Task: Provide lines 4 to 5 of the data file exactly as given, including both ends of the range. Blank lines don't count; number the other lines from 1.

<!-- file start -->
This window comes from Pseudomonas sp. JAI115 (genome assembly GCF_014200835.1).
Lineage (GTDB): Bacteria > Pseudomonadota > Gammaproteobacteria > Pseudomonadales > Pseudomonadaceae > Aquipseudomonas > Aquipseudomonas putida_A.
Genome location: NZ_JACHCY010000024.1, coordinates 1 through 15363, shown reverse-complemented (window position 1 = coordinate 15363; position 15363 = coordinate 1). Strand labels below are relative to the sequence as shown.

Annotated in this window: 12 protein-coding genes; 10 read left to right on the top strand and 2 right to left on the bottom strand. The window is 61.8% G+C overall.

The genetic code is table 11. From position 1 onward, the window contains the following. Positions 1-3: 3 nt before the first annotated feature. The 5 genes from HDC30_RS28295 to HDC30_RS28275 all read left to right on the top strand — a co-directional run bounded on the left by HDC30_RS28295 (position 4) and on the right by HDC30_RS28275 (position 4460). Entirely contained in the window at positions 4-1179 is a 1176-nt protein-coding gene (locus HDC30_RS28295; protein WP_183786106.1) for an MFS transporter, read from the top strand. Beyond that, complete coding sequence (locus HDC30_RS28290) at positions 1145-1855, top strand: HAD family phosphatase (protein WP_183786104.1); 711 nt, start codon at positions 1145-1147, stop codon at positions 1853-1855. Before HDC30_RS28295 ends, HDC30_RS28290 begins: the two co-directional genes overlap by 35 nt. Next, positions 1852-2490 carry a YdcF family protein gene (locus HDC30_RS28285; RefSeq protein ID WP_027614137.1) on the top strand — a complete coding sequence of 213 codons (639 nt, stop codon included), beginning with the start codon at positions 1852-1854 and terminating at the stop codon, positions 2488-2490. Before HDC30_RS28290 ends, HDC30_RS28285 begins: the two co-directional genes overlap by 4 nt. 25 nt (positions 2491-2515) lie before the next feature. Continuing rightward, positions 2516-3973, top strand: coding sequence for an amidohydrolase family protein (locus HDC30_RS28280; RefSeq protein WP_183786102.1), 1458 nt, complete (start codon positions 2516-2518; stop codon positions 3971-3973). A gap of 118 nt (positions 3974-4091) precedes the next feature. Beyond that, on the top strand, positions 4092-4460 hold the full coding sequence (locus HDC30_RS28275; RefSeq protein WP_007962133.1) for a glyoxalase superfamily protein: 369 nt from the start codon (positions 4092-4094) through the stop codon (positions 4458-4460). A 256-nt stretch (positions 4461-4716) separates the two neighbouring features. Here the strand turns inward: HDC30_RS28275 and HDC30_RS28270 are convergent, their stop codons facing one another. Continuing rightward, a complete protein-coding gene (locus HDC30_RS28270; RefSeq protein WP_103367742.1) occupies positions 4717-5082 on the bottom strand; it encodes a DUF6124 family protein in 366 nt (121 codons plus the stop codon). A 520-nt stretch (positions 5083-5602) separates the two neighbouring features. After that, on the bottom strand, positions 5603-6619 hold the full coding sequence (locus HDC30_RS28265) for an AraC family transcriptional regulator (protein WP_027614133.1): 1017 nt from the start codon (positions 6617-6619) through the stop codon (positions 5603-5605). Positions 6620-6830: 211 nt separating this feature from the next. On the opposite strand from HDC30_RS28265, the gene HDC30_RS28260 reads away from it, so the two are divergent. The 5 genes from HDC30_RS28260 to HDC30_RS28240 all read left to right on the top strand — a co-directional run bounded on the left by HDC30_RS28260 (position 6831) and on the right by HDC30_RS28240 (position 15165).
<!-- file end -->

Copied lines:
Annotated in this window: 12 protein-coding genes; 10 read left to right on the top strand and 2 right to left on the bottom strand. The window is 61.8% G+C overall.

The genetic code is table 11. From position 1 onward, the window contains the following. Positions 1-3: 3 nt before the first annotated feature. The 5 genes from HDC30_RS28295 to HDC30_RS28275 all read left to right on the top strand — a co-directional run bounded on the left by HDC30_RS28295 (position 4) and on the right by HDC30_RS28275 (position 4460). Entirely contained in the window at positions 4-1179 is a 1176-nt protein-coding gene (locus HDC30_RS28295; protein WP_183786106.1) for an MFS transporter, read from the top strand. Beyond that, complete coding sequence (locus HDC30_RS28290) at positions 1145-1855, top strand: HAD family phosphatase (protein WP_183786104.1); 711 nt, start codon at positions 1145-1147, stop codon at positions 1853-1855. Before HDC30_RS28295 ends, HDC30_RS28290 begins: the two co-directional genes overlap by 35 nt. Next, positions 1852-2490 carry a YdcF family protein gene (locus HDC30_RS28285; RefSeq protein ID WP_027614137.1) on the top strand — a complete coding sequence of 213 codons (639 nt, stop codon included), beginning with the start codon at positions 1852-1854 and terminating at the stop codon, positions 2488-2490. Before HDC30_RS28290 ends, HDC30_RS28285 begins: the two co-directional genes overlap by 4 nt. 25 nt (positions 2491-2515) lie before the next feature. Continuing rightward, positions 2516-3973, top strand: coding sequence for an amidohydrolase family protein (locus HDC30_RS28280; RefSeq protein WP_183786102.1), 1458 nt, complete (start codon positions 2516-2518; stop codon positions 3971-3973). A gap of 118 nt (positions 3974-4091) precedes the next feature. Beyond that, on the top strand, positions 4092-4460 hold the full coding sequence (locus HDC30_RS28275; RefSeq protein WP_007962133.1) for a glyoxalase superfamily protein: 369 nt from the start codon (positions 4092-4094) through the stop codon (positions 4458-4460). A 256-nt stretch (positions 4461-4716) separates the two neighbouring features. Here the strand turns inward: HDC30_RS28275 and HDC30_RS28270 are convergent, their stop codons facing one another. Continuing rightward, a complete protein-coding gene (locus HDC30_RS28270; RefSeq protein WP_103367742.1) occupies positions 4717-5082 on the bottom strand; it encodes a DUF6124 family protein in 366 nt (121 codons plus the stop codon). A 520-nt stretch (positions 5083-5602) separates the two neighbouring features. After that, on the bottom strand, positions 5603-6619 hold the full coding sequence (locus HDC30_RS28265) for an AraC family transcriptional regulator (protein WP_027614133.1): 1017 nt from the start codon (positions 6617-6619) through the stop codon (positions 5603-5605). Positions 6620-6830: 211 nt separating this feature from the next. On the opposite strand from HDC30_RS28265, the gene HDC30_RS28260 reads away from it, so the two are divergent. The 5 genes from HDC30_RS28260 to HDC30_RS28240 all read left to right on the top strand — a co-directional run bounded on the left by HDC30_RS28260 (position 6831) and on the right by HDC30_RS28240 (position 15165).